The major players in online grocery distribution are Amazon.com, Instacart, Walmart, Peapod and FreshDirect — all of whom carry a considerable percentage of the total grocery distribution in the past 18 months. Amazon and Walmart together account for 27% of the whole. While growth has been modest to date, online grocery sales are expected to reach nearly a 20-30% market share of all food and beverage sales in the U.S. in the next decade. Although Amazon is a leader in e-commerce, the company is experiencing some challenges. Walmart’s strategy of utilizing their vast network of stores to offer easy online ordering and pickup at the stores may be the fastest growth model; a model which has also been adopted by Kroger and other brick-and-mortar grocery retailers.

Peapod’s strategy evolves around optimizing the efficiency of last-mile deliveries, meal kits and recipe planning as their differentiating factor. FreshDirect has created a local infrastructure in the New York area that has managed to overcome the shopper concern around the quality of meats and produce that are selected by a retail agent instead of the shopper themselves.

What’s Coming in Online Grocery Distribution

With nearly a quarter of American households heading online to buy their groceries today, up from 19% in 2014, retailers are on the lookout for ways to create a superior online grocery shopping experience. Within 10 years, an expected 70% of households will engage with online food shopping and of those who buy digitally, an expected 60% will spend about a quarter of their food dollars online. Younger shoppers are even more likely to be willing to buy perishable goods sight-unseen, with the usage of mobile apps continuing to drive in-store engagement via coupons and other digital tech. The Amazon Go grab-and-go store is the first in what may be a string of stores bought online by the retailer as they seek to transfer their knowledge of digital shopping to a physical environment to take advantage of foot traffic in specific areas. In 2016, online grocery sales were about $20.5 billion and are forecasted to hit over $100 billion by 2025. This blurring of the lines between online and physical stores is expected to continue, allowing grocery shopping to truly become an omnichannel experience in the next five to ten years.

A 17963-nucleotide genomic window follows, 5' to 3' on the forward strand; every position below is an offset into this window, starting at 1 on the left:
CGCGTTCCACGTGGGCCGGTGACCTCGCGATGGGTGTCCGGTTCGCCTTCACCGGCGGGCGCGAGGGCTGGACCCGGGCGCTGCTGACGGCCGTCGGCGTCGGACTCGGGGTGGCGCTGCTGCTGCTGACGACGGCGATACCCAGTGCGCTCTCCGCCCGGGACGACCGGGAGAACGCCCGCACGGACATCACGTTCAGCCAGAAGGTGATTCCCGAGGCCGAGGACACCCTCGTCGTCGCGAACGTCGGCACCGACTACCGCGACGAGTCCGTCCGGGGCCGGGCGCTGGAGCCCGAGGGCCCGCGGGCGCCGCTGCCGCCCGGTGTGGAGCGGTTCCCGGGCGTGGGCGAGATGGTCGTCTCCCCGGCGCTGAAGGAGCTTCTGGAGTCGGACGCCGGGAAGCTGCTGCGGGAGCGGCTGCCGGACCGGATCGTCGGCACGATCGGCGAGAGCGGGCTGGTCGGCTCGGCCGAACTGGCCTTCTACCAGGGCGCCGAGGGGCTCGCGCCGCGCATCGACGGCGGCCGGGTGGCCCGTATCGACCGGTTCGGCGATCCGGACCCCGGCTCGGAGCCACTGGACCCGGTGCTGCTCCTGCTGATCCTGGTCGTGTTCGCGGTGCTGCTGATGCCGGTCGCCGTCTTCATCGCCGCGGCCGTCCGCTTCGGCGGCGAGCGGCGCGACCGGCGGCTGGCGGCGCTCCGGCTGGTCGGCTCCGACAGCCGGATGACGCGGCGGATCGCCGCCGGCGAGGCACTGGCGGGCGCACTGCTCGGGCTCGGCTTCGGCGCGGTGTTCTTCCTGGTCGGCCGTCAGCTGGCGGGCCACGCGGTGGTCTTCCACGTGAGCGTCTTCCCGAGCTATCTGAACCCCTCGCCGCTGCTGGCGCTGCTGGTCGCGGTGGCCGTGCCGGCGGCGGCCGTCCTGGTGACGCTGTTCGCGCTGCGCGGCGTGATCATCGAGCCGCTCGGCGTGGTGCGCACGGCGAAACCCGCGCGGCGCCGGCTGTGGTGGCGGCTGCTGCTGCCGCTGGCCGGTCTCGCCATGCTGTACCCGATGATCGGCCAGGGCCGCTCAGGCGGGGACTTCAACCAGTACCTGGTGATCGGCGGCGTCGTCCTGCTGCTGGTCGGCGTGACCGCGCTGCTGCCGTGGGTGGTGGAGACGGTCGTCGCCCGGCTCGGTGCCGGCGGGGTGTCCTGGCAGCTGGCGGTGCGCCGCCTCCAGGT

How Retailers Can Prepare for the Future

While there are some relatively unconventional options as far as grocery buying in the distant future, retailers can prep now by having a deep understanding of shopper needs and buying patterns. This information can help inform everything from online suggested selling to proactive reorder recommendations. In-store retailers often make a fair profit from the items that are placed directly in the checkout lines — but how can you encourage shoppers to make these same impulse purchases when they’re skipping not only the line but the entire store experience? These are the questions plaguing retailers who need to keep their basket size high in order to offset the costs of additional technology required to stay relevant.

As the grocery industry continues to be impacted by technological advancements, marketers and business leaders are determined to enhance their growth strategies. Shifts are happening in the marketplace and leaders are more prepared for the future by understanding the challenges from the past. This knowledge will help companies not only stay abreast of changes, but will help to capitalize on these industry developments.